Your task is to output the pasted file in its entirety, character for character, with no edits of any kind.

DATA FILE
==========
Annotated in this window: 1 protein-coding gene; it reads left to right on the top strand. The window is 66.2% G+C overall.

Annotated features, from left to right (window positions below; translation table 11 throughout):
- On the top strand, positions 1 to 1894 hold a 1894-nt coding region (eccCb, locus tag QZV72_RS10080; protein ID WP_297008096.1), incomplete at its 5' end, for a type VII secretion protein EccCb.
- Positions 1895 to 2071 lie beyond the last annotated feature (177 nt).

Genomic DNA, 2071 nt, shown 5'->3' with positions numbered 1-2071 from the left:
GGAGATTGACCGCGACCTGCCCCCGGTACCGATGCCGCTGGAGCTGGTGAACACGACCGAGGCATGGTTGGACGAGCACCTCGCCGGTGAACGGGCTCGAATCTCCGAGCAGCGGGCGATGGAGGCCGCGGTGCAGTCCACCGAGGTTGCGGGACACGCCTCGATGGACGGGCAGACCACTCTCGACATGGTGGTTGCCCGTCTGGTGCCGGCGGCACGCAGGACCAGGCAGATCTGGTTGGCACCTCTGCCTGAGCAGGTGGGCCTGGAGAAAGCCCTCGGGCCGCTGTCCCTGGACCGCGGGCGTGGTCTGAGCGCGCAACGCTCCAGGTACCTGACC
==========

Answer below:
Annotated in this window: 1 protein-coding gene; it reads left to right on the top strand. The window is 66.2% G+C overall.

Annotated features, from left to right (window positions below; translation table 11 throughout):
- On the top strand, positions 1 to 1894 hold a 1894-nt coding region (eccCb, locus tag QZV72_RS10080; protein ID WP_297008096.1), incomplete at its 5' end, for a type VII secretion protein EccCb.
- Positions 1895 to 2071 lie beyond the last annotated feature (177 nt).

Genomic DNA, 2071 nt, shown 5'->3' with positions numbered 1-2071 from the left:
GGAGATTGACCGCGACCTGCCCCCGGTACCGATGCCGCTGGAGCTGGTGAACACGACCGAGGCATGGTTGGACGAGCACCTCGCCGGTGAACGGGCTCGAATCTCCGAGCAGCGGGCGATGGAGGCCGCGGTGCAGTCCACCGAGGTTGCGGGACACGCCTCGATGGACGGGCAGACCACTCTCGACATGGTGGTTGCCCGTCTGGTGCCGGCGGCACGCAGGACCAGGCAGATCTGGTTGGCACCTCTGCCTGAGCAGGTGGGCCTGGAGAAAGCCCTCGGGCCGCTGTCCCTGGACCGCGGGCGTGGTCTGAGCGCGCAACGCTCCAGGTACCTGACC